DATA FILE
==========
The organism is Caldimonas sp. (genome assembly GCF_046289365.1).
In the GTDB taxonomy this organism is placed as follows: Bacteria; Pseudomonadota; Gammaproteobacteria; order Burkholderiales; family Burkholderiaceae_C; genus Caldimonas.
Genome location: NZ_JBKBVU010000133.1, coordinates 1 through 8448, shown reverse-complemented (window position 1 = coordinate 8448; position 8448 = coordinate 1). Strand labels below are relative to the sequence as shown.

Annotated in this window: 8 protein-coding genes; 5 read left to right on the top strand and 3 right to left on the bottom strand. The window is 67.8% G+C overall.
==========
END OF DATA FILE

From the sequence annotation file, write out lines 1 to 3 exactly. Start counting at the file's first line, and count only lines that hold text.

The organism is Caldimonas sp. (genome assembly GCF_046289365.1).
In the GTDB taxonomy this organism is placed as follows: Bacteria; Pseudomonadota; Gammaproteobacteria; order Burkholderiales; family Burkholderiaceae_C; genus Caldimonas.
Genome location: NZ_JBKBVU010000133.1, coordinates 1 through 8448, shown reverse-complemented (window position 1 = coordinate 8448; position 8448 = coordinate 1). Strand labels below are relative to the sequence as shown.